The case for a second referendum
By Alice Lassman
“I agree with Nigel” – no, it’s not the latest viral hashtag, but our very own Nick Clegg voicing his support with Farage in his call for a second referendum. Although Nick and Nigel are unlikely to become 2018’s newest power couple, they do have a point: a second referendum entices both sides with the promise of a final, conclusive say on the B-word.
Let’s face it: the Brexit campaign in 2016 was a poor effort from both sides. In a desperate attempt to swing the vote their way, hypothetical scenarios, facts and figures were construed, forcing the electorate to vote off the back of uncareful and loaded analysis.
A second referendum, timed after a deal is presented to us, would offer voters a chance to vote on much clearer conditions, with a better vision of what a post-Brexit Britain would look like. The first referendum for the UK to leave the EU isn’t legally binding, and a second referendum would help the government to understand where the electorate stands on their ‘final deal’.
After all, much of the Brexit vote was a result of disenchantment, so why not continue to keep us engaged in the future of our country?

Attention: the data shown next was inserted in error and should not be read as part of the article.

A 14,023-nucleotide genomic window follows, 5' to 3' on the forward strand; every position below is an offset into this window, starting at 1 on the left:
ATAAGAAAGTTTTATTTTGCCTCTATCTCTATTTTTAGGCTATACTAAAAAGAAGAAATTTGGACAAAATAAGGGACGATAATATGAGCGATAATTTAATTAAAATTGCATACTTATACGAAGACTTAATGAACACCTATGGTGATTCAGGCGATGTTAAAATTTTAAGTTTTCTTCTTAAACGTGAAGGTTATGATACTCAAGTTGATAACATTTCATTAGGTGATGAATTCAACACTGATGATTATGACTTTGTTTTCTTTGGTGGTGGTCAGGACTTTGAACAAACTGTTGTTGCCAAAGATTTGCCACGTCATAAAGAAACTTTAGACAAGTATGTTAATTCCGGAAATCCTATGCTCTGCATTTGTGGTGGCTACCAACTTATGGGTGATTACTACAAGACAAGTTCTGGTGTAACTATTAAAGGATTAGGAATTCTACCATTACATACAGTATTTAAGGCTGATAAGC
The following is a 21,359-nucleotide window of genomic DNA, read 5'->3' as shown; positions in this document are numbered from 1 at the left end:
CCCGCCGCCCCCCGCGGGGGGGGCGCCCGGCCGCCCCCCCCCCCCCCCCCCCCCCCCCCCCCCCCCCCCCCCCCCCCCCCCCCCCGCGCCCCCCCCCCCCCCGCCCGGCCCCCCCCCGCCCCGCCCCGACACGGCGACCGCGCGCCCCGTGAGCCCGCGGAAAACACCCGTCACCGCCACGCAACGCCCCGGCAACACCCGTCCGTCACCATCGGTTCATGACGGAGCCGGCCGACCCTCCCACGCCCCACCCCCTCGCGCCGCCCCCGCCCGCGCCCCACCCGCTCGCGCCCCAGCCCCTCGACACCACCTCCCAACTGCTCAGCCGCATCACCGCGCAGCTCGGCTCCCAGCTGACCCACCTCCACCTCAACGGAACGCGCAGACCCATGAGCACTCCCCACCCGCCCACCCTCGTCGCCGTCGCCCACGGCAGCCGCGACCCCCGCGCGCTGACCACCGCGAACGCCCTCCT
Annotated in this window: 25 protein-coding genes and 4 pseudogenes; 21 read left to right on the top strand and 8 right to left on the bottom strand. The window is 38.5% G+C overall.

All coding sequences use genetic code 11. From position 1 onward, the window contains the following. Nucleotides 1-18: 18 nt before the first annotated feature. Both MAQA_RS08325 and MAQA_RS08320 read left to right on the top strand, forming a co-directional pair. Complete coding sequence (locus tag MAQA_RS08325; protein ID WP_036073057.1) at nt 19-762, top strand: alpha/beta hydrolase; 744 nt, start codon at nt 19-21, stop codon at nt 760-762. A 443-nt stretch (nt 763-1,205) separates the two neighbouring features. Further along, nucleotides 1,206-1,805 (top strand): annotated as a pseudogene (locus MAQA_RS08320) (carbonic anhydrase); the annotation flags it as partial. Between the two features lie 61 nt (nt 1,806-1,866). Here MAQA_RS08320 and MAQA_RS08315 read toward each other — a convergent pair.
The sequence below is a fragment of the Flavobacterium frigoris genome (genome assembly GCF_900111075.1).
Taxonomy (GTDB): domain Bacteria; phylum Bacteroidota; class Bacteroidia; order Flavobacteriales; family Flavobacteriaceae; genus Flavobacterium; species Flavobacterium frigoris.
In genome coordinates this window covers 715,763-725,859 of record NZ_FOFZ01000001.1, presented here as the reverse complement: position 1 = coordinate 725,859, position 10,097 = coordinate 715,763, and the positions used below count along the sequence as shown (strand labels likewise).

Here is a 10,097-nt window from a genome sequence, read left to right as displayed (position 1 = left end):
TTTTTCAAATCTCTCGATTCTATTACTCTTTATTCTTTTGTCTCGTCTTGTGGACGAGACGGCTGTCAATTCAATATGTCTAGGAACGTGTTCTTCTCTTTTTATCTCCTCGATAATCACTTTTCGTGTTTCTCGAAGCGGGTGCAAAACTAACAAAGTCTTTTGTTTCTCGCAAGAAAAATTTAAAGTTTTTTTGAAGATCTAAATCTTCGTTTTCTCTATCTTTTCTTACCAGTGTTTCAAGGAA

The case against a second referendum
By Leo N. Barnes
The calls for a second referendum on leaving the European Union have arisen due to the climate of uncertainty and insecurity that appears to be the trademark of this government. But these calls must be rejected.
One of the most prominent campaign arguments that captured the ambitions of the British public was the desire to reclaim absolute parliamentary sovereignty. This legislative authority was exemplified in the rulings of Miller v. Secretary of State for Exiting the EU, giving parliament authority over the triggering of Article 50.
This responsibility to scrutinise and execute the will of the British people is now in the exclusive hands of parliament, not the electorate, and any attempt to subvert this betrays the foundational aspiration behind leaving the EU.
As such, a second referendum is condemned as being a disastrous breach of trust, at a time that the electorate is disillusioned with the political establishment and tired of unfulfilled pledges.
Furthermore, there is little evidence of demand for a second attempt, with esteemed pollster Sir John Curtice noting that there is ‘no change in the balance of public opinion’ over Brexit’s realisation, thereby relegating the proposal of a second referendum to a position of legislative illegitimacy, electoral betrayal and unnecessary waste.
Photograph: ‘Ungry Young Man’ via Flickr